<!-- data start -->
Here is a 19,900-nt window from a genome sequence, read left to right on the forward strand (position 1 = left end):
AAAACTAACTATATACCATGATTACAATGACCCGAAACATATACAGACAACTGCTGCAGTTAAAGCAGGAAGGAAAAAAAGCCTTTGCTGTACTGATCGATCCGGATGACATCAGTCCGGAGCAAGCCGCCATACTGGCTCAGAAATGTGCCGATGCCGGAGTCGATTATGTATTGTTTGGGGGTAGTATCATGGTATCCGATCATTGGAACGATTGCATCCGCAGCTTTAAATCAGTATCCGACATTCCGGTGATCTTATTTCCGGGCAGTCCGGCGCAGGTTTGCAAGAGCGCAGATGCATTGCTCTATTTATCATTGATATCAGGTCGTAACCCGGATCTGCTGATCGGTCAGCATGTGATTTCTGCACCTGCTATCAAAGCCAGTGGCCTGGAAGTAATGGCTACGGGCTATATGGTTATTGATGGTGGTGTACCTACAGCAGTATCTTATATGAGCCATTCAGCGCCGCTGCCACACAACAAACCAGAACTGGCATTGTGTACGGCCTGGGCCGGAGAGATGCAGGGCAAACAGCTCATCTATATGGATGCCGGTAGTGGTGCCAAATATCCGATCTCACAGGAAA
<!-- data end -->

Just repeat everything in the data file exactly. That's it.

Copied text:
Here is a 19,900-nt window from a genome sequence, read left to right on the forward strand (position 1 = left end):
AAAACTAACTATATACCATGATTACAATGACCCGAAACATATACAGACAACTGCTGCAGTTAAAGCAGGAAGGAAAAAAAGCCTTTGCTGTACTGATCGATCCGGATGACATCAGTCCGGAGCAAGCCGCCATACTGGCTCAGAAATGTGCCGATGCCGGAGTCGATTATGTATTGTTTGGGGGTAGTATCATGGTATCCGATCATTGGAACGATTGCATCCGCAGCTTTAAATCAGTATCCGACATTCCGGTGATCTTATTTCCGGGCAGTCCGGCGCAGGTTTGCAAGAGCGCAGATGCATTGCTCTATTTATCATTGATATCAGGTCGTAACCCGGATCTGCTGATCGGTCAGCATGTGATTTCTGCACCTGCTATCAAAGCCAGTGGCCTGGAAGTAATGGCTACGGGCTATATGGTTATTGATGGTGGTGTACCTACAGCAGTATCTTATATGAGCCATTCAGCGCCGCTGCCACACAACAAACCAGAACTGGCATTGTGTACGGCCTGGGCCGGAGAGATGCAGGGCAAACAGCTCATCTATATGGATGCCGGTAGTGGTGCCAAATATCCGATCTCACAGGAAA